In EPICS, Signal maybe backed by a read-only PV, a single read-write PV, or a pair of read and write PVs, grouped together. In any of those cases, a single value is exposed to bluesky. For more complex hardware, for example a motor record, the relationships between the individual process variables needs to be encoded in a Device (a EpicsMotor class ships with ophyd for this case). This includes both what Signals are grouped together, but also how to manipulate them a coordinated fashion to achieve the high-level action (moving a motor, changing a temperature, opening a valve, or taking data). More complex devices, like a diffractometer or a Area Detector, can be assembled out of simpler component devices.

A Signal is much like a Device – they share almost the same interface – but a Signal has no sub-components. In ophyd’s hierarchical, tree-like representation of a complex piece of hardware, the signals are the leaves. Each one represents a single PV or a read–write pair of PVs.


The kind attribute is the means to identify a signal that is relevant for handling by a callback. kind controls whether the signal’s parent Device will include it in read(), read_configuration(), and/or hints.fields. The first use of kind is to inform visualization callbacks about the independent and dependent display axes for plotting. A Component marked as hinted will return a dictionary with that component’s fields list.

The kind attribute takes string values of: config, hinted, normal, and omitted. These values are like bit flags, a signal could have multiple values.

The value may be set either when the Signal is created or programmatically. Use the kind attribute when creating a Signal or Component, such as:

from ophyd import Kind = Kind.hinted = Kind.hinted

or, as a convenient shortcut (eliminates the import) = 'hinted' = 'hinted'

With ophyd v1.2.0 or higher, use kind instead of setting the hints attribute of the Device. See hints["fields"] for more details.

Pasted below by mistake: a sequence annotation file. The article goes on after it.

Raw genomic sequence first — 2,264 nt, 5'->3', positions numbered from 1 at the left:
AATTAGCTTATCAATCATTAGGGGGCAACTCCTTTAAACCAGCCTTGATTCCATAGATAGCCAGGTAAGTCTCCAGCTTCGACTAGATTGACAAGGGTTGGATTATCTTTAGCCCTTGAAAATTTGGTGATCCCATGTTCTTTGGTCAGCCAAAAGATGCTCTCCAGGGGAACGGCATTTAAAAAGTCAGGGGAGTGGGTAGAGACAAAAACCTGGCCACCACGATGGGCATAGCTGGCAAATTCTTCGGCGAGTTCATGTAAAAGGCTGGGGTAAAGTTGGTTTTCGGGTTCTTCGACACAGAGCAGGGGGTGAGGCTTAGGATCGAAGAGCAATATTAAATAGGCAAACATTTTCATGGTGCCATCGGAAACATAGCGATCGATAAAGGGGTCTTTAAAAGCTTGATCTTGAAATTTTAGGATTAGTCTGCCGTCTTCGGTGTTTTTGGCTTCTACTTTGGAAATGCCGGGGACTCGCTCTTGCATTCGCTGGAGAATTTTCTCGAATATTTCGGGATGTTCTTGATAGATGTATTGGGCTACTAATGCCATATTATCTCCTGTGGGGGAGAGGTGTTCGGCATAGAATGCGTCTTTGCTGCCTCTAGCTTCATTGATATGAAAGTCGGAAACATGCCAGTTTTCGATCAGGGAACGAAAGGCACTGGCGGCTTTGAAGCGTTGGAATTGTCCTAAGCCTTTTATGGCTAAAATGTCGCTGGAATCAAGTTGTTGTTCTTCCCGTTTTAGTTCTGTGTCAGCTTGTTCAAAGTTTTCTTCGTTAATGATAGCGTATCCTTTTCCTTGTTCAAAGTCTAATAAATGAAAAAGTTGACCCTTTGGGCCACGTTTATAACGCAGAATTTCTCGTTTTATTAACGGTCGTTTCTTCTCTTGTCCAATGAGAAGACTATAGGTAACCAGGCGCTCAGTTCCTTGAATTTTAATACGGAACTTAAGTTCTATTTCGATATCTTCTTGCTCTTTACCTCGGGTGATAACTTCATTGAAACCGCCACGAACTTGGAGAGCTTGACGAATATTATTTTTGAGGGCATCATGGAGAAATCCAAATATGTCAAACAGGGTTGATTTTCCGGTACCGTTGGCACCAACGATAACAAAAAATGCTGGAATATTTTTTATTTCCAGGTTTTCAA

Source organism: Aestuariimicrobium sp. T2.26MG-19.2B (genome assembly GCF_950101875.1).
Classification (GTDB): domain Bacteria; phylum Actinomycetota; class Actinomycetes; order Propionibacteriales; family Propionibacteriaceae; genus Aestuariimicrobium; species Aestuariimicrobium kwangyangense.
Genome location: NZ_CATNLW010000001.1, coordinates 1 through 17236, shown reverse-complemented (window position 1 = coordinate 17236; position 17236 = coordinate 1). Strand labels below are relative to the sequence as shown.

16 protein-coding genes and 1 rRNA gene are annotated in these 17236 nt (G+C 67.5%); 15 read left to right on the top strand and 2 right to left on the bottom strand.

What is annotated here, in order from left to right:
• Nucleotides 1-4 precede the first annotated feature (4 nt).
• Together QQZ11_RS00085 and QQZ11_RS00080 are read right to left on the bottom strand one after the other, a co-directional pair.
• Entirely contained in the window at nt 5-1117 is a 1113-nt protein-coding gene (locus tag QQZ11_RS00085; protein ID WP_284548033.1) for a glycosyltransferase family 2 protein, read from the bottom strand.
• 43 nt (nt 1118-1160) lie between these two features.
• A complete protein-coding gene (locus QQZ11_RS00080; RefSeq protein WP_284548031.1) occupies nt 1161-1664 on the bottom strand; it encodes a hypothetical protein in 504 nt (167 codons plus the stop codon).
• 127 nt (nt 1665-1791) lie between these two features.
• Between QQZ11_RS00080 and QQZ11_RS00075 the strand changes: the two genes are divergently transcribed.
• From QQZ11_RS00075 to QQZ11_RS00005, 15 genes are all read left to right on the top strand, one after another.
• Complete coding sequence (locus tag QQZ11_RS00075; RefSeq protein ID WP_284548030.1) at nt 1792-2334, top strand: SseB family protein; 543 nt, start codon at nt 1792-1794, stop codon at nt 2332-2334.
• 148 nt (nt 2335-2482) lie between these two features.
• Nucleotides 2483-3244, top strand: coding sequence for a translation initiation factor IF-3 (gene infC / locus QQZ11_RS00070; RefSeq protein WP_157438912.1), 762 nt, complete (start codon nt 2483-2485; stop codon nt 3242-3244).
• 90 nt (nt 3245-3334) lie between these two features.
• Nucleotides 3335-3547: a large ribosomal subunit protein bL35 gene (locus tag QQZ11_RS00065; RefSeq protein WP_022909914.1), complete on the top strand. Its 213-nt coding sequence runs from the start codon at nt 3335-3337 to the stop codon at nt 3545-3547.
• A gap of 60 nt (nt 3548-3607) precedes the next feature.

Signal and Device now accept a labels attribute. The value is a list of text strings — presumed but not (yet) forced to be strings — which the user can use for grouping and displaying available hardware or other ophyd constructs. The labels are accessible via an attribute _ophyd_labels_, so named to facilitate duck-typing across libraries. For example, the bluesky IPython “magics” use this to identify objects for the purpose of displaying them in labeled groups.

The wa (IPython magic command) groups items by labels. Here is an example:

m1 = EpicsMotor('prj:m1', name='m1', labels=("general",))
m2 = EpicsMotor('prj:m2', name='m2', labels=("general",))

class MyRig(Device):
        t = Component(EpicsMotor, "m5", labels=("rig",),)
        l = Component(EpicsMotor, "m6", labels=("rig",))
        b = Component(EpicsMotor, "m7", labels=("rig",))
        r = Component(EpicsMotor, "m8", labels=("rig",))

rig = MyRig("prj:", name="rig")

Then in an ipython session:

In [1]: wa
  Positioner                     Value       Low Limit   High Limit  Offset
  m1                             1.0         -100.0      100.0       0.0
  m2                             0.0         -100.0      100.0       0.0

  Local variable name                    Ophyd name (to be recorded as metadata)
  m1                                     m1
  m2                                     m2

  Positioner                     Value       Low Limit   High Limit  Offset
  rig_b                          0.0         -100.0      100.0       0.0
  rig_l                          0.0         -100.0      100.0       0.0
  rig_r                          0.0         -100.0      100.0       0.0
  rig_t                          0.0         -100.0      100.0       0.0

  Local variable name                    Ophyd name (to be recorded as metadata)
  rig.b                                  rig_b
  rig.l                                  rig_l
  rig.r                                  rig_r
  rig.t                                  rig_t